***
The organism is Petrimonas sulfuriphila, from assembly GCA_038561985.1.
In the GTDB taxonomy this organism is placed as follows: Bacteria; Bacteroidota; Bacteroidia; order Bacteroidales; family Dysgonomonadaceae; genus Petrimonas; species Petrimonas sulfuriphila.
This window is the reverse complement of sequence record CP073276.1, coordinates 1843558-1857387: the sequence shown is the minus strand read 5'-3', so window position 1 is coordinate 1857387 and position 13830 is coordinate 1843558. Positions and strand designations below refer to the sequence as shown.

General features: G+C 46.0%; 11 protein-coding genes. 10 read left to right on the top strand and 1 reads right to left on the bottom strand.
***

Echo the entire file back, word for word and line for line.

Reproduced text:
The organism is Petrimonas sulfuriphila, from assembly GCA_038561985.1.
In the GTDB taxonomy this organism is placed as follows: Bacteria; Bacteroidota; Bacteroidia; order Bacteroidales; family Dysgonomonadaceae; genus Petrimonas; species Petrimonas sulfuriphila.
This window is the reverse complement of sequence record CP073276.1, coordinates 1843558-1857387: the sequence shown is the minus strand read 5'-3', so window position 1 is coordinate 1857387 and position 13830 is coordinate 1843558. Positions and strand designations below refer to the sequence as shown.

General features: G+C 46.0%; 11 protein-coding genes. 10 read left to right on the top strand and 1 reads right to left on the bottom strand.